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How oak seedlings teach us more on dune restoration

What is the best way to restore dune ecosystems? The project TERRA-Dunes researches the role of soil microbes in the development of natural dune areas. Recently, the project went into a new phase: planting 412 oak seedlings grown in different type of soils.

‘When restoring dune areas, the ecosystems don’t always develop as we expect,’ says Professor Ecology of Plant-Microbe-Insect Interactions Martijn Bezemer. ‘Not all anticipated species really start growing. We wanted to investigate the role of soil and certain soil organisms, such as microbes, fungi and bacteria, in growing plant communities.’

One of the plots from the experiment.

Together with the drinking water company Dunea, Leiden institutes CML and IBL started the project TERRA-Dunes in 2018. ‘Our university has a long history of research with Dunea. And they also manage and restore a lot of dunes in the Netherlands. So also for them, this research question is very relevant.’ Dunea removed an old building and parking lot in Nature Reserve Meijendel and created a sand dune as the research area.

Dead versus living soil

At the start, there was no sign of any vegetation on the dune. This also meant there were no nutrients for plants to grow, allowing the researchers to truly start from zero. ‘We took 6,000 tons of soil from nearby locations in different stages of development,’ says Bezemer. ‘Places with early grasses, more developed grassland and finally also forest. Back on the empty dune, we made 104 small research plots. They were divided into groups receiving different soil compositions.’

Soil inoculation

Soil inoculation is the deliberate introduction of specific strains of beneficial microorganisms, such as bacteria, fungi, or other microbes, into the soil to enhance its fertility and overall health. These microorganisms can form symbiotic relationships with plants or perform various functions that improve soil quality.

Half of the collected soil was sterilised prior to adding it to the plots. ‘This way we could investigate whether the development of vegetation is primarily driven by the presence of living organisms in the soil. Or if vegetation can also thrive in sterilised soil, solely because of the organic material it contains such as old leaves.’

Leiden University students visiting the TERRA-Dunes during a practical course.

Visible differences in soil compositions

Four years later, there was still a significant difference between the compositions of the different plots. ‘That’s a significant discovery because we have seen in other systems that you can steer the soil community, but not in these kinds of dunes yet. Some other researchers expected that after a few weeks the soil would all be quite alike, as all the plots are in the same local environment. But we could show that the type of soil you add in the beginning, does still make a difference years later.’ There were also differences between the plant communities in the plots. ‘But they didn't vary as much as the soil compositions.’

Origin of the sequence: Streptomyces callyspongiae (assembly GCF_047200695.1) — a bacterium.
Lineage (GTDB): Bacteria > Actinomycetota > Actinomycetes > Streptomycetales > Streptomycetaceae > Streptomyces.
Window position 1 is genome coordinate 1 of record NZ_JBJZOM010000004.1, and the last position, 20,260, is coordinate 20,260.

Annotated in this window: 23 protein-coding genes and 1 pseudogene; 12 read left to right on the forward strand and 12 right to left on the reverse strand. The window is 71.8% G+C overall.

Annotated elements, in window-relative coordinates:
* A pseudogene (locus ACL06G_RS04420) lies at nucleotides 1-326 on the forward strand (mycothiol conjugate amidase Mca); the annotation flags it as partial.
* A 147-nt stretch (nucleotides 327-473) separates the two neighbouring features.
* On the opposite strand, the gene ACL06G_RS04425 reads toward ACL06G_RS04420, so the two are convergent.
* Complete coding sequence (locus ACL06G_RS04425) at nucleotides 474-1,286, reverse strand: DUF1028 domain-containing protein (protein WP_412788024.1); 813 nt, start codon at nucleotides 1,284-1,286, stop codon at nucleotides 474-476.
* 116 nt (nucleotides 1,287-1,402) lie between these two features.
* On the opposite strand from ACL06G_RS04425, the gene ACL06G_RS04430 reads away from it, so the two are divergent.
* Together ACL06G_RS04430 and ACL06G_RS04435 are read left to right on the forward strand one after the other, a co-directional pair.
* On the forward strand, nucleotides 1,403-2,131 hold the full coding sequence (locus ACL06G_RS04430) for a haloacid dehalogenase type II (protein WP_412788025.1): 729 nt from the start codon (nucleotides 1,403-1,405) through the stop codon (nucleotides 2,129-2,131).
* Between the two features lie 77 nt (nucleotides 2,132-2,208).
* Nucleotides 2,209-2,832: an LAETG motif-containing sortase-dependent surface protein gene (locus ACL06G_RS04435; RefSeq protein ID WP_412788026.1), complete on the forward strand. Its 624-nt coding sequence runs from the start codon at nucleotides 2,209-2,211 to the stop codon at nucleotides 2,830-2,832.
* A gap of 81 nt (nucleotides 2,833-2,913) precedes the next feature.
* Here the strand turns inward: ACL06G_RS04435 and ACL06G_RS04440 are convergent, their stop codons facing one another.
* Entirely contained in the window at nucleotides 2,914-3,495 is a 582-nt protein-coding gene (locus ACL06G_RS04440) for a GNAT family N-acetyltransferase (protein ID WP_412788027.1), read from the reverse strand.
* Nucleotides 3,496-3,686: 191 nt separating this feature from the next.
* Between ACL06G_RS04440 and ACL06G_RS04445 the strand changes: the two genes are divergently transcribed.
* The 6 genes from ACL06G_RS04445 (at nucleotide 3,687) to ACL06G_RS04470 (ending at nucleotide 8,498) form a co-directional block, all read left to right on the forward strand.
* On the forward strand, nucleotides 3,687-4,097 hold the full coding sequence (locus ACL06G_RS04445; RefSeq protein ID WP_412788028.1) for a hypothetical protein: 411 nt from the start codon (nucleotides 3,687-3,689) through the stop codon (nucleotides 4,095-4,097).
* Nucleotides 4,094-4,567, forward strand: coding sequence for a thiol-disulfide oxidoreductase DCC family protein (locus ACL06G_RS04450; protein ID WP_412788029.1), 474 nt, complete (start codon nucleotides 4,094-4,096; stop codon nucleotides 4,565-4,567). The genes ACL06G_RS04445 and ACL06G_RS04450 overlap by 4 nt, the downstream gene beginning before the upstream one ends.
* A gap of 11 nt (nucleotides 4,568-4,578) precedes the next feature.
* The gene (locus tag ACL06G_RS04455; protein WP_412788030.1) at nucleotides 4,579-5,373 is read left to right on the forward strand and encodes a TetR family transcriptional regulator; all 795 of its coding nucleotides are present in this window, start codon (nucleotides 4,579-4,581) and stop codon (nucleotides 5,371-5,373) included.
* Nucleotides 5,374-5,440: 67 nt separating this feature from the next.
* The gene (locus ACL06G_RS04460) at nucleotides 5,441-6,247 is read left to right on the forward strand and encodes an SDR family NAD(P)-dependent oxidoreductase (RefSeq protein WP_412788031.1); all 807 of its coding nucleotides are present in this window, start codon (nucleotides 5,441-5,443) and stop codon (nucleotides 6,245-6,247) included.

Forest soil, rich in organic matter, proved to be the most effective in promoting plant growth. ‘Organic matter helps with retaining water, for example,’ Bezemer explains. The differences between the plots with live and sterilised soil, were not that big. ‘This finding challenges preconceived notions about the popular concept of soil inoculation.’

Planting 412 oak seedlings

In the first part of the project, all plots received around forty different types of seeds. Among these seeds were trees. ‘Unfortunately, they never sprouted. That’s possibly partly because of drought in these years,’ says Bezemer.

In the fall of 2023, the research group of assistant professor Sofia Gomes added a second part to the project: planting oak seedlings. ‘Some of the plots were inoculated with mycorrhizal fungi from the beginning in 2018,’ says Gomes. ‘We wanted to measure the influence of these fungi on steering the ecosystem, especially regarding the trees. But as they never sprouted, we were unable to do so. That’s one of the reasons we planted the 412 oak seedlings.’

The best way to develop the ecosystem

Prior to planting, half of these seedlings were inoculated and grown with soil from the surrounding forest, Gomes explains. ‘That provides them with forest-associated microbes, such as ectomycorrhiza.’ The other half grew in sterilised soil. ‘We want to test whether adding forest-associated microbes improves the speed of ecosystem development.’

The second objective of the research is to compare inoculation methods. ‘Inoculating a seedling is significantly less effort than a whole plot. With this research, we want to investigate alternative ways to use microbial inoculations in nature restoration. This way, we can find out what helps the most in developing an ecosystem.’ The planting of the seedlings seems to be successful. ‘Now it’s waiting for next spring to take the first measurements.’

Peter van Bodegom (CML), Sofia Gomes (IBL) and Martijn Bezemer (IBL).
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